I have occasionally heard people complaining about the crudeness or silliness of Tim Rice's lib­retto — complaints I have never understood, since, in general, the lyrics merely represent minor variations on the original text of the New Testament. A major exception is Judas, who gets to be the show's chief original hero, right from the opening salvos of ʽHeaven On Their Mindsʼ, in which he lays down his justification for the upcoming betrayal, and down to the album's big hit single ʽSuperstarʼ, in which he, already as a ghost, reasons that "If you'd come today, you would have reached a whole nation / Israel in 4 B.C. had no mass communication" (okay, these particu­lar lyrics do sound a bit stupid — but we have to remember that, in the age of Flower Power Guru Explosion, they did sound far more relevant than today).

On the other hand, it is fairly admirable how Rice and Webber manage to keep things in hand — not a single moment on the album lets us know for sure that they are genuinely presenting Jesus as The Sa­viour, The Son of God: throughout the opera, Jesus does not produce a single miracle, even when the lepers in ʽThe Templeʼ beg him to, and the music stops directly at ʽJohn 19:41ʼ ("Now in the place where He was crucified there was a garden. In the garden was a new tomb in which no man had ever yet been laid"), omitting any hints at the Resurrection. Yet, at the same time, not a single moment directly asserts the opposite, either — giving every devoted Christian a fair chance at admitting the opera into their canon of religious works. Some might see this as an intentionally commercial, even cynical attempt at recruiting fans on both sides of the fence, or as a sign of cowardice (two self-professed atheists afraid for the potential consequences of their ac­tions), but that's looking at things from a hatred point of view; I would rather just admire the skill with which they managed to guide their ship through the reef of fanaticism.

A bit of «crudeness» may be found, perhaps, in the constant references to the «superstarsdom» of Jesus — culminating in ʽKing Herod's Songʼ, for which Webber recycled the melody of his ear­lier vaudeville composition ʽTry It And Seeʼ (made into a hit by Rita Pavone); here, the original Biblical mention of Herod imploring Jesus to try out a miracle is basically turned into an allegory for a sleazy entrepreneur imploring his artsy-fartsy client to be a good lad and sell out like they all do. But, come to think of it, this particular projection has even more relevance today than it had in 1970, and ends up adding depth to the show rather than cheapening it.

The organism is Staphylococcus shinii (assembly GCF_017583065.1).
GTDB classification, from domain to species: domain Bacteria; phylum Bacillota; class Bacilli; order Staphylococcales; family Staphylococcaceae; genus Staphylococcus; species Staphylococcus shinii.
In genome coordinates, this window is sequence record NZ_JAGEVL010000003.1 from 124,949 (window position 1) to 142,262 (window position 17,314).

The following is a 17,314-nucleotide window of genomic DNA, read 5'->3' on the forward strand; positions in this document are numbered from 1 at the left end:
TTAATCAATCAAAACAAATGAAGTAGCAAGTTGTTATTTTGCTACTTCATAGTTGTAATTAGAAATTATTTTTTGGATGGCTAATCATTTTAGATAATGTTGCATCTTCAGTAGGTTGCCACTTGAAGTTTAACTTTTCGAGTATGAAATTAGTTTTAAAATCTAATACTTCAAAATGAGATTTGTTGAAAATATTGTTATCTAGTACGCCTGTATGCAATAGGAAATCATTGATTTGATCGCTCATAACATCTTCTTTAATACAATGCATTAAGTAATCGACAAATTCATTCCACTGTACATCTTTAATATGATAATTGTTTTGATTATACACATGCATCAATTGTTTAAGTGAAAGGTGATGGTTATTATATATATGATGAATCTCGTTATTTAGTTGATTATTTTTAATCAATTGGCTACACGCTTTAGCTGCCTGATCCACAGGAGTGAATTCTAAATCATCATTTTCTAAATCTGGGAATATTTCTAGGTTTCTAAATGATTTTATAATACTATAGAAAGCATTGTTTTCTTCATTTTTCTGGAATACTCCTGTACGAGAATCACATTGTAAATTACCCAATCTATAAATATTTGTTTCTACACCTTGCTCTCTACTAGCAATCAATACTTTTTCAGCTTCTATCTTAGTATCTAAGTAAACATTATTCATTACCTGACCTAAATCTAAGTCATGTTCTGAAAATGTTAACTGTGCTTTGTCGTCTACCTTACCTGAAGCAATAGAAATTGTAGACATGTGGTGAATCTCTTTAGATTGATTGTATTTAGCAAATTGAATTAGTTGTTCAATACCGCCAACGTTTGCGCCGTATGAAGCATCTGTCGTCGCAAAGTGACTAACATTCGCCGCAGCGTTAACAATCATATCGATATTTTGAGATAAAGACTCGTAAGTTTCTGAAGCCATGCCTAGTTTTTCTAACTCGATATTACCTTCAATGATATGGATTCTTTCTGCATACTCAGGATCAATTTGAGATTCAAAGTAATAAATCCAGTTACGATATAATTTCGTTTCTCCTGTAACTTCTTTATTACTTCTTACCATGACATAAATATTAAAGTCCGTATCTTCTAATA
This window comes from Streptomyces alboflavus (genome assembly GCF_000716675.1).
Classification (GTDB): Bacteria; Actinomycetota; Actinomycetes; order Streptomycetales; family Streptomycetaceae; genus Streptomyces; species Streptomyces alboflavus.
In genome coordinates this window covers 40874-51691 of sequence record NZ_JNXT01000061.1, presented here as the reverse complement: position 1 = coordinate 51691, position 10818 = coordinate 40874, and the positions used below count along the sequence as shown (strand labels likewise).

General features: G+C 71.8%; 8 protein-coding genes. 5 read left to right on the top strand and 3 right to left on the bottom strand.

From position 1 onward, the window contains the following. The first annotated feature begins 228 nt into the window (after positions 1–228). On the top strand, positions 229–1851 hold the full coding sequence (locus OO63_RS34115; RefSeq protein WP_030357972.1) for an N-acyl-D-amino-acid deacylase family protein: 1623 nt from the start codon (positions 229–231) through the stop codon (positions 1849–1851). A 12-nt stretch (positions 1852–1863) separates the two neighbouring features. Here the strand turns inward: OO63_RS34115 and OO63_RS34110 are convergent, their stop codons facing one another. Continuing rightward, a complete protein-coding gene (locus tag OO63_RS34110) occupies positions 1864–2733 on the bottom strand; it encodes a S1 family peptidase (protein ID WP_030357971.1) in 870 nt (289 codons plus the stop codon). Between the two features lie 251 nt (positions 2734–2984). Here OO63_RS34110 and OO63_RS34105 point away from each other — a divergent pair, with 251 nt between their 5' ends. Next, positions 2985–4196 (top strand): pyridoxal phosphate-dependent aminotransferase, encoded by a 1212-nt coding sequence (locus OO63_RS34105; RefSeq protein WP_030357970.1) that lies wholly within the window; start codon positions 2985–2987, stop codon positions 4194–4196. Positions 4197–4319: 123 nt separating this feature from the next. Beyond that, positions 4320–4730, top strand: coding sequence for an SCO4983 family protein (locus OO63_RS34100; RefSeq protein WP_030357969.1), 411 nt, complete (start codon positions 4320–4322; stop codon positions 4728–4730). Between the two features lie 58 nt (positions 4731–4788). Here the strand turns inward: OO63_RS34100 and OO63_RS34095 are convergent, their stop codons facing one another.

A few more words are in order regarding this particular version of the opera. As I said, I find it flawed, and not least of all due to the relative ineptness of some of the performers. The major cul­prit is Murray Head as Judas: his lungs are nowhere near as steel-caged as Gillan's, which puts him in a bad position (the role requires him to be way more of a passionate screecher), and his phrasing is frequently muffled and, well, just less expressive than the melody easily allows it to be. Victor Brox as Caiaphas is fairly mediocre as well, coming off more as a mediocre Pharisee meddler than as the iron-willed symbol of conservative evil that the authors must have had in mind. Even Barry Dennen as Pilate does not hit the same heights here as he will do three years later. The only cast member I find beyond reproach is Yvonne Elliman as Mary Magdalene — the true «miracle» of the sessions, since Webber and Rice almost literally picked the lady off the street, where she was doing serious drugs and living off slim barroom pickings; who knows, may­be that was the major reason for which she slipped into the role so quickly and so comfortably (and the decision to release ʽI Don't Know How To Love Himʼ as the album's second single was one of the wisest marketing choices they could have made at the time).

As for Ian Gillan in the title role... he sings it well enough, and there is no question about ever calling his interpretation «wooden» or any of those other well-known nasty names. But the per­formance still occasionally suffers from too much speed (the timing of ʽPoor Jerusalemʼ, for in­stance, is abysmal compared to the movie version — it's almost like, «hey guys, I'd like my pro­phecies to be more heart-wrenching and convincing as much as all of you, but I've still got ten more rallies scheduled in all of the city's quarters, so we'll have to get it over real quick»), and, perhaps, from a bit too much «Deep Purplism»? Basically, just ask yourself the question if you're all right with the same guy who just finished singing ʽChild In Timeʼ to go on with this Jesus role. If you are all right with the idea, Gillan is your personal Jesus for all time. If you're not, you'll just have to wait for Ted Neeley.